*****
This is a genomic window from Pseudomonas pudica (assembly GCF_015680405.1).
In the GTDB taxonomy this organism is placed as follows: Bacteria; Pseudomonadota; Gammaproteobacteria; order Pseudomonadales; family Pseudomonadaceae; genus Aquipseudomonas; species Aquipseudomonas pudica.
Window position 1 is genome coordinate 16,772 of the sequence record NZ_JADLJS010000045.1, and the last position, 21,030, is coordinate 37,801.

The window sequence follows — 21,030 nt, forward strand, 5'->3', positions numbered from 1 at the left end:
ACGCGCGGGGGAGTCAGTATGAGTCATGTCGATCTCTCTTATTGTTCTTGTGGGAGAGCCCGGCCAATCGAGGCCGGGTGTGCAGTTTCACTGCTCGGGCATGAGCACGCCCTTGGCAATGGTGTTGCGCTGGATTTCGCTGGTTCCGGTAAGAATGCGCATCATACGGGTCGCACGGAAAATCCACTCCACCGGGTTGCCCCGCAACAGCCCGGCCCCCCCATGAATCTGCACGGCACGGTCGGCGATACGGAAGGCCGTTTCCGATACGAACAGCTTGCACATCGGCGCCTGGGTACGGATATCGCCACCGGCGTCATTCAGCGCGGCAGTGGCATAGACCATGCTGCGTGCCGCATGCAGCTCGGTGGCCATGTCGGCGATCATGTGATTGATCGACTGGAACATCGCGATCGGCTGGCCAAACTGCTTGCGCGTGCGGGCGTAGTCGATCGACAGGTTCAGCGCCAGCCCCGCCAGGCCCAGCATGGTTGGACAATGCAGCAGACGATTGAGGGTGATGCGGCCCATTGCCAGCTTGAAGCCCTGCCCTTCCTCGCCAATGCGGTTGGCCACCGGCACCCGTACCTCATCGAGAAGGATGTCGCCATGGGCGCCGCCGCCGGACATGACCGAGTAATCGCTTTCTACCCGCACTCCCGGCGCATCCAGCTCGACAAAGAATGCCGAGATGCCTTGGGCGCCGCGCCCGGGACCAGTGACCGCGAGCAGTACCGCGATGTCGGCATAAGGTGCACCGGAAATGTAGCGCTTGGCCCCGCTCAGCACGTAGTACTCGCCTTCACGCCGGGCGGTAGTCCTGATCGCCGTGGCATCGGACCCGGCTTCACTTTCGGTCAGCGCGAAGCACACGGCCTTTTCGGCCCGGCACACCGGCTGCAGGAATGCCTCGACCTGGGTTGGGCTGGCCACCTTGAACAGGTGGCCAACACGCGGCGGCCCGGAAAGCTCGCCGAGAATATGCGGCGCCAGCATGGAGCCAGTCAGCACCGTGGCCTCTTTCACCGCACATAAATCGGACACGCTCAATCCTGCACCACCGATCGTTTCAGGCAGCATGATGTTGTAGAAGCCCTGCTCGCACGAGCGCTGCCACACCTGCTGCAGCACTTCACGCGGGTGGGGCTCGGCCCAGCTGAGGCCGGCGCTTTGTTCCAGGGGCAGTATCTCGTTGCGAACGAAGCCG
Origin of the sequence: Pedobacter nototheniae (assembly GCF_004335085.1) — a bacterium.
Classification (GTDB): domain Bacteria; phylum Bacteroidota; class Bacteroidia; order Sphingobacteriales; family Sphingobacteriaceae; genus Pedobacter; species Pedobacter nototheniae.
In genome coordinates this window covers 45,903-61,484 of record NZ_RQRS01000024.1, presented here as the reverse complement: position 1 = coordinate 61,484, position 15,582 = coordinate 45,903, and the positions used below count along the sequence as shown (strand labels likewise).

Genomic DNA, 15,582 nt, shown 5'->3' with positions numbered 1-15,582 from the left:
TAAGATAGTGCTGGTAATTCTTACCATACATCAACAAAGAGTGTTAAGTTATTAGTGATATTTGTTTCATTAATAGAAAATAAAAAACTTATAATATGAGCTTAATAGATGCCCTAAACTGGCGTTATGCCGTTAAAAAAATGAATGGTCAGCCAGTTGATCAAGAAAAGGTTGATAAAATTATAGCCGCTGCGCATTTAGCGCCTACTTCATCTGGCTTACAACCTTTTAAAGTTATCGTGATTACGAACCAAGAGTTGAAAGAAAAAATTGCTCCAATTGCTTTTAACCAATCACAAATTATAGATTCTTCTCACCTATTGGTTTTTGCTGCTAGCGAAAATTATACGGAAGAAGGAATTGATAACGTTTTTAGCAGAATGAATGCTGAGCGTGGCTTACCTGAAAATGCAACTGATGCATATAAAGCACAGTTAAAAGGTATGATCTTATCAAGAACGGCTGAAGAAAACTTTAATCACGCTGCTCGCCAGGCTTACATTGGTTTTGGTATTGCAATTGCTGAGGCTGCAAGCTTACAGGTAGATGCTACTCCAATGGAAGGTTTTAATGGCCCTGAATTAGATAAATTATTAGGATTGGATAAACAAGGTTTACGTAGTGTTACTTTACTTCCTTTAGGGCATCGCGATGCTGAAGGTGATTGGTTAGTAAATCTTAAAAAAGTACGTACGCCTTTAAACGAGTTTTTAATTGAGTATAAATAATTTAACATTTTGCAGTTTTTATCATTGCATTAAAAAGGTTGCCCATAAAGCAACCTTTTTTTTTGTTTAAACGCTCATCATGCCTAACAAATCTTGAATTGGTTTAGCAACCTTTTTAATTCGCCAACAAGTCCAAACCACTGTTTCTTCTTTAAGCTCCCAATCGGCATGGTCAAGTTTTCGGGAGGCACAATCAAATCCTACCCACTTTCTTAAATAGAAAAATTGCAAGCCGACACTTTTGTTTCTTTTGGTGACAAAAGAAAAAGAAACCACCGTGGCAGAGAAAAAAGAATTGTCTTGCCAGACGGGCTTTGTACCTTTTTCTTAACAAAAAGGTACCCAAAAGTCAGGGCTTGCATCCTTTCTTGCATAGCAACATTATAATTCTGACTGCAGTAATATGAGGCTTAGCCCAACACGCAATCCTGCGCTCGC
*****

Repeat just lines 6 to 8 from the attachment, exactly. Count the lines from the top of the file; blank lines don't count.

Origin of the sequence: Pedobacter nototheniae (assembly GCF_004335085.1) — a bacterium.
Classification (GTDB): domain Bacteria; phylum Bacteroidota; class Bacteroidia; order Sphingobacteriales; family Sphingobacteriaceae; genus Pedobacter; species Pedobacter nototheniae.
In genome coordinates this window covers 45,903-61,484 of record NZ_RQRS01000024.1, presented here as the reverse complement: position 1 = coordinate 61,484, position 15,582 = coordinate 45,903, and the positions used below count along the sequence as shown (strand labels likewise).